If this season plays out as expected for the Arizona Wildcats, we know who the team MVP will be. Heck, Khalil Tate might even make a run for the Heisman Trophy.
The junior quarterback’s top-dog status is so secure that it’s pointless to include him in a countdown of the most valuable UA players of 2018. No one else could possibly be No. 1 on that list.
A more instructive exercise would be to count down the next 10 most valuable Wildcats, and that’s exactly what we’re going to do over the next several weeks.
Before we begin, a couple of quick notes:
- “Most valuable” does not necessarily mean “best.” Rather, we’re defining it as the contributions and traits that most influence winning football. They include talent, leadership and projected role and production.
- Newcomers were not eligible for the list. Even though freshmen played a huge role on last year’s team, it’s just too hard to predict who will have an immediate impact before training camp gets underway.
One more thing … a shout-out to the five players who barely missed the cut. Here they are, in alphabetical order:
- DE Justin Belknap: A veteran leader who finished spring strong, Belknap just hasn’t had enough consistent production to crack the top 10.
- S Tristan Cooper: The favorite to succeed Dane Cruikshank at the “Spur” position, but Cooper will be pushed by youngsters.
- OG Michael Eletise: His strength and upside are enormous, and he finally has a clear path to playing time, but he still must prove it on the field.
- K Lucas Havrisik: He’s already great on kickoffs, he could take over the placekicking job and it wouldn’t be surprising if he’s a top-10 MVP candidate by season’s end.
- WR Shawn Poindexter: A breakout star in the spring who could have a bigger role in Noel Mazzone’s new offense, Poindexter just doesn’t have enough of a track record … yet.
And now, we commence the countdown:
NO. 10: OT LAYTH FRIEKH
Ht/Wt/Yr: 6-5, 302, redshirt senior
Comment: We might find out just how valuable Friekh is in the first two weeks of the season.
Friekh must sit out the BYU and Houston games after essentially cutting a deal with the NCAA for an extra year of eligibility. As a result, the Wildcats will be without the player who’s probably their most reliable lineman.
We know Houston – featuring defensive tackle Ed Oliver, who could end up as the No. 1 pick in the 2019 NFL draft – will present a stiff challenge. But don’t overlook BYU just because the Cougars went 4-9 last year.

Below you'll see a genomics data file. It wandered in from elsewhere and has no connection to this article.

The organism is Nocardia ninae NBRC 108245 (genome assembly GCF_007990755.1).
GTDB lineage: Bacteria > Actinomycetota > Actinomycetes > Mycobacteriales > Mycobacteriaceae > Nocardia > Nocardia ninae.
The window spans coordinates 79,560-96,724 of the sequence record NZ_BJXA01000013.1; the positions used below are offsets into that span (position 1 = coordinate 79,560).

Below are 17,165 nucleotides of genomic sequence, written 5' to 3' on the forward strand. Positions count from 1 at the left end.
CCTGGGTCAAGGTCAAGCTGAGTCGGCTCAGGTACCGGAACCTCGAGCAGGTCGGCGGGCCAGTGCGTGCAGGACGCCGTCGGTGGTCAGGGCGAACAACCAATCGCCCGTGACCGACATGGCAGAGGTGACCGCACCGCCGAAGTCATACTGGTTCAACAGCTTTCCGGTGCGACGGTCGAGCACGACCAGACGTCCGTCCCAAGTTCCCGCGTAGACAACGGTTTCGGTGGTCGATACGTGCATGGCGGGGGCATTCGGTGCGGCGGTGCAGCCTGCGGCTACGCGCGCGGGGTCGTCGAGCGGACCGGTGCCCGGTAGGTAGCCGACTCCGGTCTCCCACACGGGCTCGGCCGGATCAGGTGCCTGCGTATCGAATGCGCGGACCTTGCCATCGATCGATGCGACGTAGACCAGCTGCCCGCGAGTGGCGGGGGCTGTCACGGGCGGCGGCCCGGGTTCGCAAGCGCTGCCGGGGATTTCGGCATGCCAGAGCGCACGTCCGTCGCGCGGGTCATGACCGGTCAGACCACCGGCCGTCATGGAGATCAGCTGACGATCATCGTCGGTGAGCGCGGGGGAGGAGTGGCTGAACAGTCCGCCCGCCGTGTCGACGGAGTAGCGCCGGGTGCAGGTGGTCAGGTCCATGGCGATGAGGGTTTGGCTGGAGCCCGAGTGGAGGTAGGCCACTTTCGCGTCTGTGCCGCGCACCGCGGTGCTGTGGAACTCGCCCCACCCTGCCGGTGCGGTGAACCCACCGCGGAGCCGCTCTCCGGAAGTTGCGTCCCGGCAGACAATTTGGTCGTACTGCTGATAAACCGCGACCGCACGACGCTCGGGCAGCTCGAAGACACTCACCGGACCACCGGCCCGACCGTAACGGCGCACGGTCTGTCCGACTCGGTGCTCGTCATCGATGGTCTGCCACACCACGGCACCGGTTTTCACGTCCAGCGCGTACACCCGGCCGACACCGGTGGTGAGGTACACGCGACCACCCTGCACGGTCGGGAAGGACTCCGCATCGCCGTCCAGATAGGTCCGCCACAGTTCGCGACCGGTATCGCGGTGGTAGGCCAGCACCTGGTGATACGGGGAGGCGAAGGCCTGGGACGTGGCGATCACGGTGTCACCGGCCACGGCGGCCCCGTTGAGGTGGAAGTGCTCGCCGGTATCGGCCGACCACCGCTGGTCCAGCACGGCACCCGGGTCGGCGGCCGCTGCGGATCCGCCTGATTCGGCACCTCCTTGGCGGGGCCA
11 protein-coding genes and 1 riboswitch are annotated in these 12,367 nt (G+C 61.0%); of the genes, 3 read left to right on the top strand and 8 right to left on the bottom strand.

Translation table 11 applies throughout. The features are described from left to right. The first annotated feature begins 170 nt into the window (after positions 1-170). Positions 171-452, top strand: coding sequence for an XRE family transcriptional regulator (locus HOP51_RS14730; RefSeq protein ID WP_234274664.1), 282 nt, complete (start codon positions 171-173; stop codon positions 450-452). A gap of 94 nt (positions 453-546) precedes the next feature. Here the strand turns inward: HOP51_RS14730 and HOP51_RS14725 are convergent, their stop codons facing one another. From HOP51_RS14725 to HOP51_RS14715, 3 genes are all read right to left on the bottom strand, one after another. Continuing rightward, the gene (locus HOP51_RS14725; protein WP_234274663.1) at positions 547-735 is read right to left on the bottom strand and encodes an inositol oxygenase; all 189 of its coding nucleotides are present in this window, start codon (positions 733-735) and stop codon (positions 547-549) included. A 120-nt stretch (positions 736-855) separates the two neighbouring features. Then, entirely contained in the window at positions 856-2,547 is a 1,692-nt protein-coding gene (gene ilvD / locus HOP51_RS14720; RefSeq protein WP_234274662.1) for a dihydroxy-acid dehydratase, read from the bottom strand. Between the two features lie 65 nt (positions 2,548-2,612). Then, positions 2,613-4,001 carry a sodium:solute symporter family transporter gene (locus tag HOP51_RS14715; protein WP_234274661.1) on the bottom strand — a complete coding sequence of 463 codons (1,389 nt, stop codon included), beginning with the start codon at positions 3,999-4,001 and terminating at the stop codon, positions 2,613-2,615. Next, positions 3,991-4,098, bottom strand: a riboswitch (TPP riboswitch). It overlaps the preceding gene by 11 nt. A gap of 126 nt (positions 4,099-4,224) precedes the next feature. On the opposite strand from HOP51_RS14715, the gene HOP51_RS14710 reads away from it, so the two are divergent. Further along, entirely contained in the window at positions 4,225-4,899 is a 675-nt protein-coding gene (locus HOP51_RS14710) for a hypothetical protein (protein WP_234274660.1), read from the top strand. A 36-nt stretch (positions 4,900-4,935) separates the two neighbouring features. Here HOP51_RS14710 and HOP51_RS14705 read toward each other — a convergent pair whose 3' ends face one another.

Most of BYU’s problems in 2017 emanated from the offensive side of the ball. The Cougars ranked in the bottom 12 in the nation in total offense and scoring.
Meanwhile, BYU ranked in the top 51 in total defense and points allowed – a nifty feat given how little help the offense provided.
In its 2018 BYU preview, CollegeFootballNews.com ranked defensive ends DE Sione Takitaki and Corbin Kaufusi as the Cougars’ best defensive players. The two combined for 11 sacks and 20 total tackles for losses last season.
You’d like to have a seasoned left tackle for a matchup like that. In lieu of Friekh, the starter could be the still somewhat mysterious Tshiyombu Lukusa, a redshirt sophomore who hasn’t played since 2016, or perhaps veteran Cody Creason, a part-time starter at right tackle last year.
Friekh enters 2018 with 34 career starts, including every game the past two seasons. His streak of 33 straight starts will end when he has to sit out Weeks 1 and 2.
It’s a suboptimal situation for an offensive line that’s in a state of flux. The only other returning full-time starter is center Nathan Eldridge. It always takes time for offensive lines to gel, and Friekh having to sit out the first two games will only delay that process.
The good news: He’ll be back for Week 3 against Southern Utah, giving him a game to get acclimated – and for the line to take its true form – before the Pac-12 opener at Oregon State. Even better, Friekh & Co. will have those two games to prepare for their biggest test: USC on Sept. 29.
Friekh is one of those steady players whom you don’t notice all that often because he generally does his job and does it well. But you’ll notice his absence – and appreciate his value – if Tate is running for his life against BYU and Houston.